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You’ve probably had to walk the plank before. Uh oh. Presentation time. You know, where it’s your turn to trudge up to the front of the class and start speaking in front of everyone. Maybe you’ve been assigned to talk about a national dish, or a traditional dance, or a famous artist. It’s bad enough that all eyes are on you, but you’re also almost certainly going to stumble your way through the presentation, because you’re not even using your first language!
There’s no doubt that a teacher needs to hear his or her students speak the target language from time to time in isolation and in a more formal context. In-class peer-to-peer conversations and activities can provide an excellent window into student abilities, but teachers need to visit all students and it can be extremely hard to keep track of who’s saying what and for how long. So individual or small-group presentations seem like the logical choice: choose a topic, research it, present it, all in the target language. Here are some problems with that:
- The anxiety that this approach causes can be counterproductive. Many students enjoy learning and speaking a new language, but not when they’re standing in the spotlight!
- The social component of speaking is removed to a large degree. Early levels of language learning should emphasize conversation and information exchange, which underscore the inherent value of learning a new language.
- Students are often working from a script when speaking during the presentation, and this style of speaking can ultimately become a memorization and/or writing exercise, rather than a true demonstration of speaking abilities.
So how can we keep the good qualities of presentations and chuck the rest? First off, let’s change the format. Rather than walking the plank to the front of the room, I almost always use some form of “speed dating” (or “marketplace”) format, in which students are grouped in pairs facing each other. The two students present to each other–and only each other–for a predetermined length of time. I move around the classroom, listening to each group briefly to make sure they’re on task and to hear what each has to say. Once the time is up, I call out “Switch!” and then one of the members of the group moves to a different partner and the process repeats itself for another round or two, or three, etc. The benefits of this format are pretty significant:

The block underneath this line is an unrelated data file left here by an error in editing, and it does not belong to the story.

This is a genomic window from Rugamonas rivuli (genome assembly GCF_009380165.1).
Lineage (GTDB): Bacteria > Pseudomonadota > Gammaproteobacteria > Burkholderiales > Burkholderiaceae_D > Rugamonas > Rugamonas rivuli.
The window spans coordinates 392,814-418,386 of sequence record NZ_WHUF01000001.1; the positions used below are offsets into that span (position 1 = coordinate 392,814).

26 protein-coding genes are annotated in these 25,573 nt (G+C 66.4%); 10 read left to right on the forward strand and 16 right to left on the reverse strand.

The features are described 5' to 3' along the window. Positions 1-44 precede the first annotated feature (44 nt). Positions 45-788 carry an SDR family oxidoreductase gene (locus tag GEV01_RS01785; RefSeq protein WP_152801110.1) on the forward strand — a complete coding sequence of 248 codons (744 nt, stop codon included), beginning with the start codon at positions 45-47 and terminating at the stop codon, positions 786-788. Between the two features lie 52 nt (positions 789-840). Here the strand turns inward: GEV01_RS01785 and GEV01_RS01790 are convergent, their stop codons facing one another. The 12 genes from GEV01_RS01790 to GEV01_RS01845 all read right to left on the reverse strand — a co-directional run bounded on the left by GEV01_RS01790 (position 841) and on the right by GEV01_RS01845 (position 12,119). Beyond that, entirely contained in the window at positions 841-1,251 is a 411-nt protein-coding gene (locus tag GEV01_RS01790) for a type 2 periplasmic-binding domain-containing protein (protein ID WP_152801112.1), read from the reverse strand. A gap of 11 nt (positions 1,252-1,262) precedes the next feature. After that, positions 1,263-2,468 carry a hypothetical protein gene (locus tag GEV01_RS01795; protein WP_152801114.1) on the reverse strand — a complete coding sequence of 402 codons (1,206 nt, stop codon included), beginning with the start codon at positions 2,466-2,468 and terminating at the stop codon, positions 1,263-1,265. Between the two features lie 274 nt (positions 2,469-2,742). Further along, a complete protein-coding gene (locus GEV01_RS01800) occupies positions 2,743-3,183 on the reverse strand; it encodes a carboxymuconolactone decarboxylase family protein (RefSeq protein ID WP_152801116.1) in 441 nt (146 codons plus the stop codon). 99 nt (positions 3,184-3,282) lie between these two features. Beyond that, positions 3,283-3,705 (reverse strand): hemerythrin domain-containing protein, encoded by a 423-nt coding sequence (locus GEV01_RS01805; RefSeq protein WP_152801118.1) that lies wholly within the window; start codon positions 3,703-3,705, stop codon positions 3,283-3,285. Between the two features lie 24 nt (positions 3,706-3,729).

- Students are not standing in the spotlight, so to speak, and they’re much more comfortable about making mistakes or forgetting a word. They inherently resort to circumlocution (a very important skill!) rather than panicking. Or, oftentimes, their partner helps them out through peer teaching.
- The non-speaking partner is forced to listen to the presentation, rather than zone out as he or she might during a series of classroom presentations. The audience member is engaged in authentic language learning and is more likely to be invested in hearing what their presentation partner is teaching him or her.
- Similarly, the students themselves become the true audience. In a traditional front-of-the-room presentation, the teacher often becomes the sole audience member and the presentation is geared only towards pleasing the teacher.
- Students repeat their presentations multiple times, thus giving them more speaking practice. They actually hone their presentation and become more fluent as they go.
- This format doesn’t seem as artificial as a traditional presentation. Instead, students are presenting as if they were having a conversation–which they are, of course! Presentations, then, feel like a natural extension of other classroom activities that they do on a more regular basis.
- You can even structure the presentation so that students stand up while presenting which may provide a more dynamic, free-flowing atmosphere in the classroom.
- Lastly–and this is huge–students have reported to me that they feel immensely more confident in their performance when they give presentations in a speed-dating format. Rather than reliving every fumbled or forgotten word as they might otherwise, students are much more likely to recognize that they communicated effectively in the target language for a significant chunk of time and will feel much better generally about speaking the language.
I actually have a bit more to say on this topic, so be sure to come back soon for a follow-up post. Next time, I’ll write about restructuring classroom presentations, but I’ll focus a bit more on specific ways to make them fun and engaging.